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Australian Government - GST Distribution Review

Foreword from the Panel

When we were invited to undertake the task of examining the mechanism by which the Goods and Services Tax is distributed between the States, the phrase ‘no win scenario’ crossed the minds of more than one of us. The idea that a dispute over a fixed pot of money could be resolved happily, when recognising anyone’s greater claim means that at least one and possibly all others suffer, seemed unlikely from the outset. States were clearly in two distinct camps.

Nevertheless, we have thrown ourselves into the task. Over the past 18 months the Panel has met formally 26 times, usually for day-long meetings, commissioned and examined over 150 individual briefings on various topics from our Secretariat, convened a symposium for academics, reviewed about 70 written submissions, some of which run to 100s of pages, and met with every State and Territory’s representatives at least twice (in several cases through changes of government). We have felt it necessary to become deeply involved in the entrails of very intricate aspects of the system as we discovered very early that failure to grasp the detail can make progress impossible — the HFE system is not for the faint hearted.

Along the journey we have had our Terms of Reference extended into the controversial fields of State tax reform and resource taxation, produced two interim reports and we now present this final report with findings and recommendations.

We have no illusions that this report will be met with acclaim. Advocates for radical change will say we have missed an opportunity, while defenders of the system will not like our ideas for the longer term. However, we believe that, together, our three reports will make a major contribution to the debate about HFE.

In this final report we have taken pains to examine the essence of the debate about the different models of HFE, providing a relatively simple starting point for future debate. Whether the reader ultimately agrees with our conclusions or not, at least there is now the possibility of future discussion proceeding from a base of common understanding.

We have also taken the time to examine the ‘myths’ about HFE and dispel a few that have been unproductive. In our view, many of the concerns about HFE have turned out to be overstated, while others have reflected either the practical limitations of the system, or a matter of judgement about the result, rather than a proposition capable of technical proof. Still other concerns have, in the Panel’s view, represented symptoms of the present economic times rather than problems with HFE per se. This does not mean they can be ignored, but it does mean that they need to be considered in the proper context, and the responses to them need to be appropriately restrained.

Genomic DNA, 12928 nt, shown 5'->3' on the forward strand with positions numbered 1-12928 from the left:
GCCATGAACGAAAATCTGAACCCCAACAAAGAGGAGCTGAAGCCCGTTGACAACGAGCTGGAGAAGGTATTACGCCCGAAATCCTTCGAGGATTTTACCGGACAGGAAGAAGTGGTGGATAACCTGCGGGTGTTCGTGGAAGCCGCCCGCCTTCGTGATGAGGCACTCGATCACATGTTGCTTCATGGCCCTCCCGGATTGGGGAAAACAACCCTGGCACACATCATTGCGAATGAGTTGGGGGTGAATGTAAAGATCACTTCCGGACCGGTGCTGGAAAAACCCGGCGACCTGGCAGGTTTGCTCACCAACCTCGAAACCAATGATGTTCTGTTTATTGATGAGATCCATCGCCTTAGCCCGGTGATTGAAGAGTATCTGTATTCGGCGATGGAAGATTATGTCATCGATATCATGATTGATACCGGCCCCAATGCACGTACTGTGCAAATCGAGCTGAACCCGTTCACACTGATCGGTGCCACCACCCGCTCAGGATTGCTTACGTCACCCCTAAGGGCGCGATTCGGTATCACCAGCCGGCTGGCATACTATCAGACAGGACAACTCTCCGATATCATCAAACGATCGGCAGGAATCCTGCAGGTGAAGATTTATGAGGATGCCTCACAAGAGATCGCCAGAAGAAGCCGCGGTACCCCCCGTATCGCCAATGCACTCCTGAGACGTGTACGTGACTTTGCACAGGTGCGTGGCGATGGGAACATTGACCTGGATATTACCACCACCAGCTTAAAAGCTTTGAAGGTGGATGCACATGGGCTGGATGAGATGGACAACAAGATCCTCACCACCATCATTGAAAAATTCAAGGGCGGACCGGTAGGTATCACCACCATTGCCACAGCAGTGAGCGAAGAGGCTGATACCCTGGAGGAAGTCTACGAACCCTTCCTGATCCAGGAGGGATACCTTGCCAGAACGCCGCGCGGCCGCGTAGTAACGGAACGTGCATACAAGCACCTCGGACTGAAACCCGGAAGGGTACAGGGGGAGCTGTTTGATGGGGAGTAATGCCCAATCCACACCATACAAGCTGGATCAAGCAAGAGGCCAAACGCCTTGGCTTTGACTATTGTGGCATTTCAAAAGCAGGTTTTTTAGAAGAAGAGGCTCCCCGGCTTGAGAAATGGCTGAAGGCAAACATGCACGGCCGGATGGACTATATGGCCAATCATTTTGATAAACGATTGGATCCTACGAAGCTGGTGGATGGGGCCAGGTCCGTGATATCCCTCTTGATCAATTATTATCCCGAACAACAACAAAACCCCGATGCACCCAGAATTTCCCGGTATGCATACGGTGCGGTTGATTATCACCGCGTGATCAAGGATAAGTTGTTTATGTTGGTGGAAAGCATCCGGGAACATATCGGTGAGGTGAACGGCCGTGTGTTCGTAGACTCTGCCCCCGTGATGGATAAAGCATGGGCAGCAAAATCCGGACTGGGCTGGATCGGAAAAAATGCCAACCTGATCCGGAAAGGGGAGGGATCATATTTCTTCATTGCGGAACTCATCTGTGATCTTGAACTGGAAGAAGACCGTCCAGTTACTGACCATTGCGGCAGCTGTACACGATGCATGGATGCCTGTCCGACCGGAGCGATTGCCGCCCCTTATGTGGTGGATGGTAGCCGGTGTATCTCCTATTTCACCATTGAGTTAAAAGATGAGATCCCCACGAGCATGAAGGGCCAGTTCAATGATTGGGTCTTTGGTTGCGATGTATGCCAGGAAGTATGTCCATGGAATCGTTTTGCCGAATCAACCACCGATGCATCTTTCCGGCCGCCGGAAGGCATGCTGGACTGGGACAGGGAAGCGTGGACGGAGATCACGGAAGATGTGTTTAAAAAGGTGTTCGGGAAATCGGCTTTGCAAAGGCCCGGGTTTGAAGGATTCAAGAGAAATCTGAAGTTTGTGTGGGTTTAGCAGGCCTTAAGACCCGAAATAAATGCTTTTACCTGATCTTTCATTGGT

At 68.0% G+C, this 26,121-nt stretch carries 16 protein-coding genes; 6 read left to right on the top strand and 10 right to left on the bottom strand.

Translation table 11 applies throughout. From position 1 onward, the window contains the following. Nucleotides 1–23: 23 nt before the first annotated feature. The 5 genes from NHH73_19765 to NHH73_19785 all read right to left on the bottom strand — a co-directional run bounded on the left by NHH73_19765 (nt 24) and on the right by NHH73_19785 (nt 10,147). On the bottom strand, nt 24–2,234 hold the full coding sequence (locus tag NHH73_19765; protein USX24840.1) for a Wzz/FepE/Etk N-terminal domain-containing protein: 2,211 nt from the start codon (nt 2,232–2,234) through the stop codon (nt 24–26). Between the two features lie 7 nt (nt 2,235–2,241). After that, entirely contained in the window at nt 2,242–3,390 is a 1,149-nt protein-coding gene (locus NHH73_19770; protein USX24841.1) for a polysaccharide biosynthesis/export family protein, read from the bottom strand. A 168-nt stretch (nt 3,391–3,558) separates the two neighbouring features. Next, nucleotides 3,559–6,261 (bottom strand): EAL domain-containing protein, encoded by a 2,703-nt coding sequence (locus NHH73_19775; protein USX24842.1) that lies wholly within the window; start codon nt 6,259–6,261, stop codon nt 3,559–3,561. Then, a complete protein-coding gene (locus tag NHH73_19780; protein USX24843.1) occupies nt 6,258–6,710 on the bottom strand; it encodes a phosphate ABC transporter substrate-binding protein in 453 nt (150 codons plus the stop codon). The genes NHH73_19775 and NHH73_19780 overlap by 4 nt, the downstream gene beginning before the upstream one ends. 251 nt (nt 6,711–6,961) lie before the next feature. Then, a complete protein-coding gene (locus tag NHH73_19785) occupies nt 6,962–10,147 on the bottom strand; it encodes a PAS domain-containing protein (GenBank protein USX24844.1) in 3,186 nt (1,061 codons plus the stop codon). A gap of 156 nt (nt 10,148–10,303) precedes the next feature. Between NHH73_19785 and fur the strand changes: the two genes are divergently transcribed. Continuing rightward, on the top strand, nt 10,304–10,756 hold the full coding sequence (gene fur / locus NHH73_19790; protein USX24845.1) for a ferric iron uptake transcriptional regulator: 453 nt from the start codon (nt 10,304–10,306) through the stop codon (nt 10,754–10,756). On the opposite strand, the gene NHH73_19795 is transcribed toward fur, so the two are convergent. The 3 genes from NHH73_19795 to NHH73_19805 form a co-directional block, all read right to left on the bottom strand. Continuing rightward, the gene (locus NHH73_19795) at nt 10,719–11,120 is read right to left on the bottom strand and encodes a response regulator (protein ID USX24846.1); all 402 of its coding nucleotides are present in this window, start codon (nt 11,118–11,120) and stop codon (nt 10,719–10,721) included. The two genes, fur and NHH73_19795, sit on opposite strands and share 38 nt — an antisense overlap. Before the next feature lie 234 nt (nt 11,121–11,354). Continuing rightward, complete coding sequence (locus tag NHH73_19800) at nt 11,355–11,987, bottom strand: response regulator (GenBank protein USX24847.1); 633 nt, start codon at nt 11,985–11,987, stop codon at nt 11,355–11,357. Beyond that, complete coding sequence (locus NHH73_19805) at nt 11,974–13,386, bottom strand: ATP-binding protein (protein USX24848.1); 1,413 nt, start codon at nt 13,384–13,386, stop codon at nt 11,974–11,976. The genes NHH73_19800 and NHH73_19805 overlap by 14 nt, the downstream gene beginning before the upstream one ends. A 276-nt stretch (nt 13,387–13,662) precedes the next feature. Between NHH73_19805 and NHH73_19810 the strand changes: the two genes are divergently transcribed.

Even where concerns have proven legitimate, we have carefully examined all potential solutions to these concerns to ensure that the ‘cure’ is not worse than the ‘disease’, and to consider whether any cost associated with a solution is proportionate to the benefit it is expected to bring. Comparing the costs and benefits of any proposal is not straightforward, particularly when one is dealing with a federation as diverse as Australia’s — clearly, a funding reduction that is insignificant to a large State may be devastating to one of the smaller States.

The result of all these considerations is a report containing a range of recommendations designed to improve understanding of the HFE system in Australia, increase the transparency of the process and strengthen governance arrangements. Recommendations have been made to help simplify the system, improve the assessment of costs related to mining and also increase the stability of States’ GST shares. While we have not proposed radical changes to the way GST is distributed, our report represents substantive improvements to Australia’s HFE system.

We do, however, have a long term concern about the state of federal financial relations. A combination of history, constitutionality and political decisions taken over several generations has produced a situation where the States’ spending responsibilities greatly exceed what they raise themselves, while the Commonwealth’s revenue raising greatly exceeds its own spending ‘obligations’. These circumstances, and the consequent pressures on revenue adequacy, underpin much of the current HFE debate. It has therefore proven difficult to properly consider how best to distribute the GST without also considering related aspects of the GST base itself — accordingly, we have made recommendations on that matter in this report.

As we further point out, in the longer term, the response to the States’ likely future funding dilemma is not as simple as increasing the rates of existing State taxes. Without a process of national tax reform, reform of federal relations and responsibilities or collective decisions to reduce the ‘size’ of government, funding adequacy is set to become a more acute problem as the population ages and pressure to increase State spending grows faster than States’ ability to raise revenue from their existing taxes. Moreover, the range of problems is too broad to be remedied by the States or the Commonwealth acting independently, or to be determined along party political lines — only a cooperative and coordinated national effort will maintain confidence in Australia’s federal fiscal relations.

Finally, we wish to express our thanks to the Secretariat, led by Mr Paul McCullough. We simply could not have come this far without the support and assistance of the expert and experienced officers from The Treasury, the Commonwealth Grants Commission and State Treasuries to guide us past the many pitfalls.

The Hon. John Brumby Mr Bruce Carter The Hon. Nick Greiner AC